(April 14, 2008) © 2008
(originally published in Modern Guitars Magazine, on April 14, 2008)
Arlen Roth - Master of the Telecaster
“For me, the best thing about a Telecaster is how it feels to hold. It’ll fit on your knee perfectly. They got the design right the first time. They really did. It’s a perfectly designed tool for anything that you want to do, and it’s great for when you want to squeeze as much emotion out of the guitar as possible.” ~ Arlen Roth, expressing adoration for Fender Telecaster style guitars.
Known to many as “The Master of the Telecaster,” Arlen Roth recently released an album of classic rock songs and a couple of originals, entitled, “Toolin' Around Woodstock.” Along for the ride with the accomplished virtuoso were friends Levon Helm, Bill Kirchen, Sonny Landreth, daughters Lexie Roth and Amy Helm, and more. The special edition release includes a bonus DVD of studio views, conversations, and performances, filmed at Levon Helms’ studio in Woodstock, New York.
To the extent of overshadowing his touring and recording status, the Arlen Roth name has been associated with global guitar instruction for decades now. In addition to a long running, prominent column in Guitar Player Magazine (known as “Hot Guitar”) and numerous authoritative instructional books, he started one of the most successful guitar instruction enterprises of all time in the late seventies. With the idea in mind to generate some income when side jobs as a touring guitarist hit dry spells, his “Hot Licks” videos venture grew from a little advertisement in Guitar Player magazine into a full-blown, flourishing business. Consisting solely of Arlen’s video tutorials at first, the venture soon expanded to include instructional footage of many renowned musicians.
Although Arlen actually plays many different style guitars, electric and acoustic, the “Master of the Telecaster” label is accurate. A good portion of his electric music over the years has been played on that style instrument, proving that he truly has mastered it. To touch on a few marks of distinction, he was named one of “The Top One Hundred Influential Guitarists of the Century” in Vintage Guitar Magazine, where he also made the list for “The Top Ten Greatest Recorded Guitar Sounds.” He was commended in Rolling Stone for doing one of the “Top Ten All-Time Best Guitar Recordings,” an honor for his contribution to “Guitar Harvest,” a compilation created by world class guitar players. He's toured and/or recorded with the likes of Simon & Garfunkel, John Prine, Phoebe Snow, Rick Wakeman, Don McLean, Janis Ian, Pete Seeger, Jack Bruce, Duane Eddy, James Taylor, and many more. And in the late ‘80s, Arlen was mentor to actor Ralph Macchio’s guitar playing character in the movie “Crossroads,” an advisor to the production crew as well.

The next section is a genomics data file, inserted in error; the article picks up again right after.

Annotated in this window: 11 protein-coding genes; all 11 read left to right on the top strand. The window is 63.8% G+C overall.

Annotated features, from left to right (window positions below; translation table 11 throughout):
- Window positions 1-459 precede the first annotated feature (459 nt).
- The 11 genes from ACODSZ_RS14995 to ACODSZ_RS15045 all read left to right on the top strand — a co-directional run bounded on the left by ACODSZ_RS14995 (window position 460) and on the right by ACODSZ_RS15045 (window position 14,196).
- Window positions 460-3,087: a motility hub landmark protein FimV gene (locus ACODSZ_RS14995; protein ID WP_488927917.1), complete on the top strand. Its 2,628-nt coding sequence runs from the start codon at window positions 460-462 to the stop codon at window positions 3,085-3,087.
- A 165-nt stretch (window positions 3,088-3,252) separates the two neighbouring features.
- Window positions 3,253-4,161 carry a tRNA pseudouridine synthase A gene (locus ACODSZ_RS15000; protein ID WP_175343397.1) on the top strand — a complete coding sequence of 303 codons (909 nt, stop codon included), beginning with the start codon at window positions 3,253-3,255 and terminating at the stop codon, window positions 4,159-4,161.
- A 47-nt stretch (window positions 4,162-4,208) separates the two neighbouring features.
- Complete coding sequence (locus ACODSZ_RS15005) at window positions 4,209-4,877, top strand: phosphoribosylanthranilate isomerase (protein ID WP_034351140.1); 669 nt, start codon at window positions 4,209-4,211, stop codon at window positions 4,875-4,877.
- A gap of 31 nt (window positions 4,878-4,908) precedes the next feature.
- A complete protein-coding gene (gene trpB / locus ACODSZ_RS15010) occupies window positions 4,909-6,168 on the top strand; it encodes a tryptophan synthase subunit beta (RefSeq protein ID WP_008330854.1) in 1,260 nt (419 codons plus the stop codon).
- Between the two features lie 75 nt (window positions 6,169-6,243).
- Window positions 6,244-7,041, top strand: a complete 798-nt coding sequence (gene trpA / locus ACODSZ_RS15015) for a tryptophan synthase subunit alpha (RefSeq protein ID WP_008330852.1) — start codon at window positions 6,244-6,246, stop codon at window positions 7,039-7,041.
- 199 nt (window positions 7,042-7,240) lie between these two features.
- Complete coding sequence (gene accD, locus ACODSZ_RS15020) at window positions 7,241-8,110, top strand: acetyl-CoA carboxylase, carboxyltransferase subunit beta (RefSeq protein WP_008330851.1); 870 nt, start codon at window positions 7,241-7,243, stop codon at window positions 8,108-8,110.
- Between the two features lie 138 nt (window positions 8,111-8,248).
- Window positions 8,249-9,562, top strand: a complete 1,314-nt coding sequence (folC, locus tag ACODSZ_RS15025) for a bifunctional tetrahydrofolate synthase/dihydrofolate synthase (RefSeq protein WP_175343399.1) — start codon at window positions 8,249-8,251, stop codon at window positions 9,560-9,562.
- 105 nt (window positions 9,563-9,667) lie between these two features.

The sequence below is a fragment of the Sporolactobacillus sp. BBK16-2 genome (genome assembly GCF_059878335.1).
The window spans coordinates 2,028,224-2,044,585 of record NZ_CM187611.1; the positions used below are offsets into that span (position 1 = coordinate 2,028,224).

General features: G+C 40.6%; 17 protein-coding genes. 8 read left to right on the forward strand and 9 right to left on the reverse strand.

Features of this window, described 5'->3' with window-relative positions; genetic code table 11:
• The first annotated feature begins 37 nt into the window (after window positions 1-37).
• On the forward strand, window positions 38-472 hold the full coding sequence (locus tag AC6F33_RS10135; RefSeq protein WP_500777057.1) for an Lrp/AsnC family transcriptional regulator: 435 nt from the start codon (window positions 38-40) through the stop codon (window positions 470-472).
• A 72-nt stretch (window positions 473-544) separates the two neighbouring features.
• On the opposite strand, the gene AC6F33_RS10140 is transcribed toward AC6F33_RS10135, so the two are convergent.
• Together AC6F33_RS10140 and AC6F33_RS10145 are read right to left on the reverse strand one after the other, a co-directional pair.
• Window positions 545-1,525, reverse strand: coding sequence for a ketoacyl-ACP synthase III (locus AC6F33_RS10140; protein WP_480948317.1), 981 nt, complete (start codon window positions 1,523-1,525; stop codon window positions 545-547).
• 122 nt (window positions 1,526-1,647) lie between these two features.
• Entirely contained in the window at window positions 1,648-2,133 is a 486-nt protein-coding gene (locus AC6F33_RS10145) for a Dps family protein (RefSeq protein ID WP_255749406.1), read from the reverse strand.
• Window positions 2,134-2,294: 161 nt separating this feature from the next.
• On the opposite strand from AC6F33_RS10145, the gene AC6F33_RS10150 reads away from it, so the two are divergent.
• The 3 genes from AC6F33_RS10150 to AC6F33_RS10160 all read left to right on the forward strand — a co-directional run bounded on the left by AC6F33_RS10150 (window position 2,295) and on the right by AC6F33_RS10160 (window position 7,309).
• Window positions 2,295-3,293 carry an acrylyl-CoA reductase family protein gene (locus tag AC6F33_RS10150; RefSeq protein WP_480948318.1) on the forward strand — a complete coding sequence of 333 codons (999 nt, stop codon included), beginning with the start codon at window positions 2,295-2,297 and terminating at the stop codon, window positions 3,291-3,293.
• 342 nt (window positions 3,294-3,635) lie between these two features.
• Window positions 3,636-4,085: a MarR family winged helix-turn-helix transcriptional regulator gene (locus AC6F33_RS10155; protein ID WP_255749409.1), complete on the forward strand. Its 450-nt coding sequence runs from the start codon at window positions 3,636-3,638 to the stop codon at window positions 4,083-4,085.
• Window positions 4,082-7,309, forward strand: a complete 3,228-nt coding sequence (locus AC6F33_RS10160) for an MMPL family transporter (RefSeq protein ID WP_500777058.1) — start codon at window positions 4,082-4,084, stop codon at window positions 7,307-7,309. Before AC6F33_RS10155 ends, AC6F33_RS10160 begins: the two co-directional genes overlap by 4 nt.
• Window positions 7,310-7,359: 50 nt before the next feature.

Contributions too numerous to list, his catalog of solo albums is quite impressive as well. Seasoned with brilliant acoustic and electric music, his offerings on the Telecaster have been the most prominent. Known for his note bends, volume swells, tone control manipulations, and behind-the-nut bends, it leaves no wonder that guitar builders everywhere are constantly presenting him with signature instruments, bearing his name coupled with theirs. It's a compliment for Arlen Roth to play a guitar built by any corporation or guitar luthier, attesting to the instrument's unquestionable quality and perfection.